Atrial fibrillation, also called A-fib, can cause a stroke as a result of the irregular beating of the heart's upper chambers, which sometimes results in blood forming clots in the heart. (A normally beating heart moves all blood along so efficiently that clots can't form.) Once a clot has formed, the movement of the blood in the heart can sweep that clot out of the heart and into the brain. Strokes caused by such clots can cause serious disability or even death.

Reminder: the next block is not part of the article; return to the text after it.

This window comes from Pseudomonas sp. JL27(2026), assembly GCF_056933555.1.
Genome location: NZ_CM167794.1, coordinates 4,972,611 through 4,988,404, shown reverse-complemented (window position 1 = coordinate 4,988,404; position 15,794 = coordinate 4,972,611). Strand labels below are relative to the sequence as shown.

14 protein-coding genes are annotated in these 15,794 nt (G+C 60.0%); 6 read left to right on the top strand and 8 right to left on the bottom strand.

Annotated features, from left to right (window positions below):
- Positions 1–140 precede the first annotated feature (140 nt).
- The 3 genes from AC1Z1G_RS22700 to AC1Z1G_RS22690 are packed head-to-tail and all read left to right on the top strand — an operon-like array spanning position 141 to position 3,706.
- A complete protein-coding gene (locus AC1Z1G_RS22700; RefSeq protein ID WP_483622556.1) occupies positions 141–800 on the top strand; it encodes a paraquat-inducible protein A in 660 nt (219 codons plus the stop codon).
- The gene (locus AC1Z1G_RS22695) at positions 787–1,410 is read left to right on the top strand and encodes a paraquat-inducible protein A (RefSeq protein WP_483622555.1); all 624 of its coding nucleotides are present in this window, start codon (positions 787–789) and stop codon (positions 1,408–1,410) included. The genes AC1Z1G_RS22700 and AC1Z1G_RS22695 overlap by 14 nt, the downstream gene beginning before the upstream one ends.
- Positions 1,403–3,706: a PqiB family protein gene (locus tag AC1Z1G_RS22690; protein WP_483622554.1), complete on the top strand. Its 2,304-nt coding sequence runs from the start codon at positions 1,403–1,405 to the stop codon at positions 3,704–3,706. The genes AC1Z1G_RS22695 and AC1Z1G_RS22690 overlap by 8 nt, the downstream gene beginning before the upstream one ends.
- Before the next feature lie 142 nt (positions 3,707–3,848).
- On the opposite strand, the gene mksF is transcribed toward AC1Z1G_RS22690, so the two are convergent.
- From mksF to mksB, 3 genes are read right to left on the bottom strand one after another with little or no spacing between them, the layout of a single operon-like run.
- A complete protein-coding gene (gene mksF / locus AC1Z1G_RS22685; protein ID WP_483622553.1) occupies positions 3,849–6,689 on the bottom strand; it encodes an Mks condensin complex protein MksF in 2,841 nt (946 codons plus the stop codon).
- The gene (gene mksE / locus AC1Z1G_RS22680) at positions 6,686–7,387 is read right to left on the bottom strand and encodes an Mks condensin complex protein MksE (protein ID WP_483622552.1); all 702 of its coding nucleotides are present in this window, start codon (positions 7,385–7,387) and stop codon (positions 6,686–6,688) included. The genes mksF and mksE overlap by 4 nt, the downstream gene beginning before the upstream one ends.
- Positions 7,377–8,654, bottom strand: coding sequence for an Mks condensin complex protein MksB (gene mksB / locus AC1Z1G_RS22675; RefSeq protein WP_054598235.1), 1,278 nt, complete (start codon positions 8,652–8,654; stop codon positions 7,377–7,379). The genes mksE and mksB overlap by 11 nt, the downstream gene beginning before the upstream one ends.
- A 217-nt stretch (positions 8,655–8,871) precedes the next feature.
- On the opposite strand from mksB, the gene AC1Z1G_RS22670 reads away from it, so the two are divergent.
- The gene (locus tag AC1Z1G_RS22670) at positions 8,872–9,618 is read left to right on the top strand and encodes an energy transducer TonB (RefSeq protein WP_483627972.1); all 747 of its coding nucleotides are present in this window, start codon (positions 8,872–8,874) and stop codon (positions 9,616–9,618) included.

To prevent such strokes, many people take a blood thinner, such as warfarin, dabigatran, or aspirin.
Although blood thinners can contribute to serious bleeding, especially after a fall, in most people the decrease in stroke risk substantially outweighs the risk of bleeding.